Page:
“The whistleblower complaint alleged that the Abbott facility engaged in practices that violated laws, regulations, and other guidance that FDA administered and enforced,” the audit noted. “At the time of the initial submission of the February 2021 whistleblower complaint, FDA did not have adequate policies and procedures for identifying and investigating whistleblower complaints received in the dedicated FDA email inbox.”

It’s alarming to think that a serious warning about infant formula manufacturing safety could get so helplessly lost in bureaucracy. The whole point of having a whistleblower process for a regulatory agency is to protect the public by investigating allegations of wrongdoing. 

Much of the IG audit was as I expected, but a few things stood out: 

More whistleblowers: There were more infant formula whistleblower reports than I had previously realized. FDA received three whistleblower complaints related to the Sturgis plant, per the audit (two of which were from the same individual). The agency also received a fourth whistleblower complaint in 2022 about another Abbott infant formula plant in Arizona. These other warnings were issued after the plant shutdown and recall, but still – not great.

FDA complaints process needs overhaul: The audit also took a hard look at FDA’s system for taking in consumer complaints – another important warning system – and found that the agency’s reports often contained errors or were not followed up with in a timely manner. The agency did not record all infant formula consumer-complaint data for more than half of the complaints the IG reviewed. There were also issues with communicating these complaints to other parts of the agency and escalating the reports.

“FDA’s policy states that complaints involving infant formula or baby food require immediate followup on a high-priority basis,” the report said. “However, FDA did not always adhere to this policy and did not always document its rationale for delaying followup activities.”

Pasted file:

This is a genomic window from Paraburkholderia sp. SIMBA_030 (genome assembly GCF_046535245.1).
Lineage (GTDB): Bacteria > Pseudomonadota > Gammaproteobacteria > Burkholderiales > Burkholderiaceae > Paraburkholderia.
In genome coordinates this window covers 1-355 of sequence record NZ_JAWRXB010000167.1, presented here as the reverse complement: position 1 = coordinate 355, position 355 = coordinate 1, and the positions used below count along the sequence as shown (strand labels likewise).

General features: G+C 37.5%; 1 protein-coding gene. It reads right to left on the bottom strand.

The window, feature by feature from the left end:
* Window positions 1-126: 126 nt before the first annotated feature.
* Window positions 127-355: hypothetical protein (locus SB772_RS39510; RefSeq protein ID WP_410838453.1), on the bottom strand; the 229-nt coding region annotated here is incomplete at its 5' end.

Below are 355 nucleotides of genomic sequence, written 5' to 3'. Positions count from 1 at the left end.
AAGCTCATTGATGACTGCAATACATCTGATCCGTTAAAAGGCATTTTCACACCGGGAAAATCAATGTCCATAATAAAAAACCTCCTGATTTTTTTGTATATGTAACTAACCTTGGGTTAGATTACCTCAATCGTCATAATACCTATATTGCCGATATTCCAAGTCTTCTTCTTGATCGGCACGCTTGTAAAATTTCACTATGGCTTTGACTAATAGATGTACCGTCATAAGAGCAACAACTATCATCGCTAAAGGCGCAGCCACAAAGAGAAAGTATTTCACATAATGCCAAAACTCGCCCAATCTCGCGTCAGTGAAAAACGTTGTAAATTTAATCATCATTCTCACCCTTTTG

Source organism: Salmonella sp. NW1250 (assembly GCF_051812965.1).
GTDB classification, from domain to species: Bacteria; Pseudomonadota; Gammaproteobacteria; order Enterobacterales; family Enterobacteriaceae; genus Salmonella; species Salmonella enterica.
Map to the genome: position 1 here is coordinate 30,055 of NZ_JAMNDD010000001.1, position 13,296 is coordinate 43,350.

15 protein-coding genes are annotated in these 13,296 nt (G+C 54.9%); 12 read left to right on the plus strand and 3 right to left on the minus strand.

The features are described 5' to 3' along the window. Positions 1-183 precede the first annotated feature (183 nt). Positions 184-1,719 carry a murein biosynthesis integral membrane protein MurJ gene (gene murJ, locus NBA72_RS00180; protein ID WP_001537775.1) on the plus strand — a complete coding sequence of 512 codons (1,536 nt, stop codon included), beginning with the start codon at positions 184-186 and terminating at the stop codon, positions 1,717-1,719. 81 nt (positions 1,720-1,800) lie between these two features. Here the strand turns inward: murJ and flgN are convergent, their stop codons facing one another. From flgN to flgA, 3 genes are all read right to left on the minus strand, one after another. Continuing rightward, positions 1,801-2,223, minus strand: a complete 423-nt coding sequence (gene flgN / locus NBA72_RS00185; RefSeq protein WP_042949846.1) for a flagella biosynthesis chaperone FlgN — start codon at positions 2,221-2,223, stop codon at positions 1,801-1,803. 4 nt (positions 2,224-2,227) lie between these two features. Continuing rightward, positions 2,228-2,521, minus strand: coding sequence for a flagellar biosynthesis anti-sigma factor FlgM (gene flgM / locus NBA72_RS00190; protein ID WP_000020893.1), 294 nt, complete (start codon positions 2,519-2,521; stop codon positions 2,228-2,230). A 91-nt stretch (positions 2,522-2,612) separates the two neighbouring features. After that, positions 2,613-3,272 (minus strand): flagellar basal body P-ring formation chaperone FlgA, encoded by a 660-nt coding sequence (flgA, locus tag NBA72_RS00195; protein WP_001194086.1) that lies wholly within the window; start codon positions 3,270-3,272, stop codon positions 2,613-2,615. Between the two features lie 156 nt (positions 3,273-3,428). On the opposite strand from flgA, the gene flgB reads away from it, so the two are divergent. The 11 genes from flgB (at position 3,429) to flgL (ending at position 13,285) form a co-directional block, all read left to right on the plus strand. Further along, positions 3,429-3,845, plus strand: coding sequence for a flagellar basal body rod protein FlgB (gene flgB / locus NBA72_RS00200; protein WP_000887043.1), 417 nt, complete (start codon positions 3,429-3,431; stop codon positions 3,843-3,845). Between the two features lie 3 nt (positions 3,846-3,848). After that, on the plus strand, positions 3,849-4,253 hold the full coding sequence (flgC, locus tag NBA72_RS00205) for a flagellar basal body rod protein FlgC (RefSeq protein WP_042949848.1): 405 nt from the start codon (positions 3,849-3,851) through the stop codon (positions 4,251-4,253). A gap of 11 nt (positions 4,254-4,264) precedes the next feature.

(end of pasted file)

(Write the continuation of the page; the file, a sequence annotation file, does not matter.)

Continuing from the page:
Again, bureaucracy. I cannot imagine how frustrating it would be for a parent reporting an illness they believe to be caused by infant formula only to have that report be inaccurately logged or for there to be extremely slow or no follow up. The agency said it’s working on a number of changes, including a new tech system, to address these issues. In the wake of the crisis, FDA began a new policy of rapidly escalating all reports of life-threatening infant illnesses and/or deaths to high level officials.

Inspections are too predictable: The auditors also took issue with the FDA’s track record of inspecting infant formula plants at roughly the same time every year – allowing plant management to anticipate when inspectors were likely to show up and prepare for the inspection. This reduces the likelihood of FDA inspectors getting an accurate picture of a plant’s day to day operations.

This is not a hypothetical concern. The IG report cited a story I wrote for Politico in the summer of 2022 about a plant supervisor who came forward to say that the Sturgis plant at the center of the crisis not only prepared for FDA inspections, but actively tried to hide problems. 

“The plant would prep heavily before audits,” the former supervisor said. “The plant basically turned into a movie set where only things the higher ups wanted the FDA to see were seen.” (Abbott strongly disputed the former employee’s characterization.)

“FDA may need to formalize a policy that ensures that a manufacturer is not able to reliably predict when its annual inspections will occur,” the report concluded. (Yes, truly, this seems like common sense.) FDA said in its response to the IG report that it now tries to ensure these inspections don’t happen at the same time each year.